By Breitbart Sports and ARNIE STAPLETON, AP Pro Football Writer, in Denver.
In an exhilarating AFC divisional playoff game that went into two overtimes, the Baltimore Ravens defeated the Denver Broncos 38-35 on Justin Tucker’s 47-yard field goal on Saturday. Baltimore sent the game into overtime when Joe Flacco threw a 70-yard touchdown pass to Jacoby Jones with 31 seconds left to tie the game at 35.
Ravens linebacker Ray Lewis will play another week in his storied career. Had Baltimore lost, this would have been Lewis’s last game in the NFL.
Baltimore defensive back Corey Graham intercepted Peyton Manning to set up Tucker’s field goal in what was the fourth longest game in NFL history.
Baltimore will play next week in the AFC championship game on the road at either Houston or New England.
Denver was the AFC’s top seed and had home field advantage throughout the playoffs.
The Denver Broncos and Baltimore Ravens went into overtime in their AFC divisional playoff tied at 35 after Joe Flacco threw a 70-yard touchdown pass to Jacoby Jones over Tony Carter and Rahim Moore with 31 seconds left in regulation Saturday.
Leading 35-28 with 1:15 left, the Broncos punted to Jones, the Pro Bowl returner who was overshadowed all day by Trindon Holliday, and he made a fair catch at the 23 with 1:09 to go.
On third-and-3 from his own 30, Flacco wound up and found Jones down the right sideline for the stunning score. Carter let Jones go and Moore tried to go up to bat it down, but mistimed his jump.
The Broncos got the ball at their 20 with 30 seconds left, but Peyton Manning took a knee and this game went into overtime. Denver also went into overtime in the playoffs last year, when Tim Tebow hit Demaryius Thomas for an 80-yard TD on the first play to beat Pittsburgh.
Manning atoned for a fumble that led to a score by Baltimore by driving Denver 88 yards in 10 plays and hitting Thomas from 17 yards out for the go-ahead score that broke a 28-all tie midway through the fourth quarter.
And Holliday became the first player in NFL playoff history to return both a punt and a kickoff for scores.
The Broncos (13-3) were trying to avoid becoming yet another No. 1 seed to lose in the divisional round. Since 2005, eight of the 14 top-seeded teams lost their first game in the playoffs, four in each conference.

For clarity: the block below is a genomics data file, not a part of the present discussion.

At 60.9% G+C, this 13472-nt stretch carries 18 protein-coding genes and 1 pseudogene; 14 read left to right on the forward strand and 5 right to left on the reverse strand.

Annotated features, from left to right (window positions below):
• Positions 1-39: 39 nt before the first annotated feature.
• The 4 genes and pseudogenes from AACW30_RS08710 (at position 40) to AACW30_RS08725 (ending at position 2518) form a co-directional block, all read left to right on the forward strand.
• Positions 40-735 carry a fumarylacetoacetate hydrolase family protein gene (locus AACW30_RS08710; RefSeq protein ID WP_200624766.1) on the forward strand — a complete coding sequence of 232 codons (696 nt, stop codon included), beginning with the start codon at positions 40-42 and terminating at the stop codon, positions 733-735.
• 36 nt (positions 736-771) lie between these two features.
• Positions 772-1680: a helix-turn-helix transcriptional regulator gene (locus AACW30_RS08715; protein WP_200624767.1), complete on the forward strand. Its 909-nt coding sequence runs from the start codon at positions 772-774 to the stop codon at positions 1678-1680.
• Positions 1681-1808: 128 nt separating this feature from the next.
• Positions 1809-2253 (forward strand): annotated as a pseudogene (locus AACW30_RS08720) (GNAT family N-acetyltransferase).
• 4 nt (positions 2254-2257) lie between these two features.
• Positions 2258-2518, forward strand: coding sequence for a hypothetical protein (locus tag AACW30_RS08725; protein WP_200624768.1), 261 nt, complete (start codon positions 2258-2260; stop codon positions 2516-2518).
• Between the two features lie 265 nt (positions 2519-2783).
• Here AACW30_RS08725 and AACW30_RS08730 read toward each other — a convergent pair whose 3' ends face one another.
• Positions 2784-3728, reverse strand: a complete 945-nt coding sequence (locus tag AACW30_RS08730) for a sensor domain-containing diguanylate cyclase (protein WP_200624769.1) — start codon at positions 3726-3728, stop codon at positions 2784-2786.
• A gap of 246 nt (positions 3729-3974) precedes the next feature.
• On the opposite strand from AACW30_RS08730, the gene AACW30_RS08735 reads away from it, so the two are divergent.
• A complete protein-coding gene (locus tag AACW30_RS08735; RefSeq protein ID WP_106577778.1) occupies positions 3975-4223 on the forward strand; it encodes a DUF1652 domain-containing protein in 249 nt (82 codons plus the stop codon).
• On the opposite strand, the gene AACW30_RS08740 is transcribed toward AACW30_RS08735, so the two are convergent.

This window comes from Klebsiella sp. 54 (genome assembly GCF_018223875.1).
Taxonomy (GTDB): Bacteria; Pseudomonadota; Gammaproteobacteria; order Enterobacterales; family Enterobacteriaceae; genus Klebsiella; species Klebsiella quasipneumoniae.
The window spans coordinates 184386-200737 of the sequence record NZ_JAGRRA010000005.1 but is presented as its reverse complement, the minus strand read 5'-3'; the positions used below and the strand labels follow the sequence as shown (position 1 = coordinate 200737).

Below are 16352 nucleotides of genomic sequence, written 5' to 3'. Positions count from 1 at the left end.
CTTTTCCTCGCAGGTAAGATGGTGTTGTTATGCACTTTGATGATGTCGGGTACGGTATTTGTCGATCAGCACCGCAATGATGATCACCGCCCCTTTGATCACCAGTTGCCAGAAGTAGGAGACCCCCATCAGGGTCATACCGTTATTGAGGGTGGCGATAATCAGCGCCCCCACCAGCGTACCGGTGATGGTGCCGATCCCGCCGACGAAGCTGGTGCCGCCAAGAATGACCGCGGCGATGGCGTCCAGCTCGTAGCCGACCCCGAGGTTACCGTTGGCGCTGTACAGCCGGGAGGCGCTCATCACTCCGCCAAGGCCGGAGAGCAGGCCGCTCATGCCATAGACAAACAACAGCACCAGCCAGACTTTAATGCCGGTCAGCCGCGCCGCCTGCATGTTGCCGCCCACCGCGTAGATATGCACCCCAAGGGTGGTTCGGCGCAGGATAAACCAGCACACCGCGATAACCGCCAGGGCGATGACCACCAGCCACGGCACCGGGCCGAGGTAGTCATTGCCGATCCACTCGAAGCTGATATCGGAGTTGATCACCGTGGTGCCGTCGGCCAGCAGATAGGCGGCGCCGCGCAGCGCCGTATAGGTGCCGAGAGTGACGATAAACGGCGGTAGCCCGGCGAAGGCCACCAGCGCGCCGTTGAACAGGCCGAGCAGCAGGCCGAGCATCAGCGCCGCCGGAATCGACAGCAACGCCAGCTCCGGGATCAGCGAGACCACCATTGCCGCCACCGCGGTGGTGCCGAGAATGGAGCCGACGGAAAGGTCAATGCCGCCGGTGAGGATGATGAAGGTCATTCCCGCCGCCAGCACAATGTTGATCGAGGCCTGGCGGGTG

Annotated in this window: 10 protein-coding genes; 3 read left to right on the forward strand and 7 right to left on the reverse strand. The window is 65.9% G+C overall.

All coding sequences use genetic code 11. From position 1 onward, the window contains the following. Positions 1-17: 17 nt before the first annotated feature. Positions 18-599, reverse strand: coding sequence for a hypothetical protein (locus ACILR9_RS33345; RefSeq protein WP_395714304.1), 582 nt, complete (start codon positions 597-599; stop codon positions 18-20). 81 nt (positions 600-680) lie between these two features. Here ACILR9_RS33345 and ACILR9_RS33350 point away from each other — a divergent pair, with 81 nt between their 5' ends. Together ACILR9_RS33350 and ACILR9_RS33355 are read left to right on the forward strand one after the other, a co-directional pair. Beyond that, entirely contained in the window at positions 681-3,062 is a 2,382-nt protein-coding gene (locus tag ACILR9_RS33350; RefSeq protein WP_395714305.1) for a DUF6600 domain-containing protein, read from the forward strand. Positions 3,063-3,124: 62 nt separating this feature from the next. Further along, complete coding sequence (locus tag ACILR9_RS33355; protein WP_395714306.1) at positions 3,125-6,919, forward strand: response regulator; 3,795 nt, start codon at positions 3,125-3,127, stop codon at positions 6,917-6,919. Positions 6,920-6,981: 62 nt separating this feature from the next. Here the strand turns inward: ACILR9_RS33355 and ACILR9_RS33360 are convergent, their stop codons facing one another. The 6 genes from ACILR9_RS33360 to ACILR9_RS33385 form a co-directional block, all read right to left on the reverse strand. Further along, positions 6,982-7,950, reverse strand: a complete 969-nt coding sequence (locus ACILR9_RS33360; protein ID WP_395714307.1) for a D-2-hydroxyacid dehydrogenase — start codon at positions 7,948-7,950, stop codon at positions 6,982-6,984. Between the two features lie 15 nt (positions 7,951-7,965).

They breezed past the Ravens 34-17 in Baltimore on Dec. 16 after racing to a 31-3 lead but this one was going down to the wire — and beyond — something the Broncos didn’t do at all during their 11-game winning streak that they brought into the playoffs.
Holliday, the NFL’s shortest — and quite possibly fastest — player, followed an amazing block by Jacob Hester to return the second-half kickoff 104 yards to put Denver ahead 28-21. That was 2 yards longer than the record set in 2010 by Atlanta’s Eric Weems.
In the first half, Holliday got the scoring started when he fielded Sam Koch’s punt, broke one tackle and raced down the Ravens’ sideline for a 90-yard TD return, avoiding the punter as he zipped into the end zone. The previous longest TD on a punt return in a playoff game was Jermaine Lewis’ 88-yarder for Baltimore in 2001.
Manning, 0-3 in playoff games below 40 degrees, wore gloves on each hand in the cold. He was sacked and coughed up the ball at his 37 late in the third quarter, Paul Kruger recovering for Baltimore.
Ray Rice carried five times for 37 yards, taking it in from a yard out with 20 seconds left in the quarter to tie it at 28.
The 13-degree temperature at kickoff made this the coldest playoff game ever played in Denver. The wind chill was 2. The only colder game played in Denver was against San Diego on Dec. 10, 1972, when the temperature was 9 degrees.
Holliday also returned a punt and a kickoff for scores in the regular season, and his big day came just an hour after NFL Commissioner Roger Goodell reiterated his intention to consider this offseason the idea of abolishing kickoffs altogether for safety’s sake.
Goodell said he realizes it’s an exciting play but worries that players will keep getting head injuries.
The Ravens countered Holliday’s speed with Torrey Smith’s. The Baltimore receiver breezed past Champ Bailey for two long touchdowns in the first half, including one just before halftime that tied it at 21.
Smith had just two catches in the first half, but they covered 91 yards and both went for scores.
He sped past Bailey for a 59-yard TD in the first quarter and then beat him down the sideline for a 32-yard TD catch 36 seconds left before the break that capped a three-play, 58-yard drive that began after Matt Prater botched a 52-yard field-goal attempt that would have given Denver a double-digit lead.
Running back Knowshon Moreno’s first touchdown catch of the season, a 13-yard grab in tight coverage by linebacker Dannell Ellerbe, had given the Broncos a 21-14 lead. Moreno later left with a knee injury.
Manning, the league’s only four-time MVP, had lost his three previous playoff games below 40 degrees, all while playing for the Indianapolis Colts, who released him last year after a series of neck operations. Manning had a stellar bounce-back season in Denver, throwing for 4,659 yards and a team-record 37 TDs.
Wearing gloves on both hands for the first time in his career — the one on the right hand as much a concession to the altered feel of his grip following the four neck surgeries as it was for the wintry weather, Manning threw a 15-yard TD toss to Brandon Stokley to tie it at 14.
Baltimore tied it at 7 when Smith got behind Bailey and hauled in Flacco’s 59-yard touchdown toss.
Forty-two seconds later, cornerback Corey Graham picked off a Manning pass that deflected off receiver Eric Decker and returned it 39 yards for the score — and the Broncos trailed for the first time since Dec. 2 against Tampa Bay.
Breitbart Sports contributed to this article.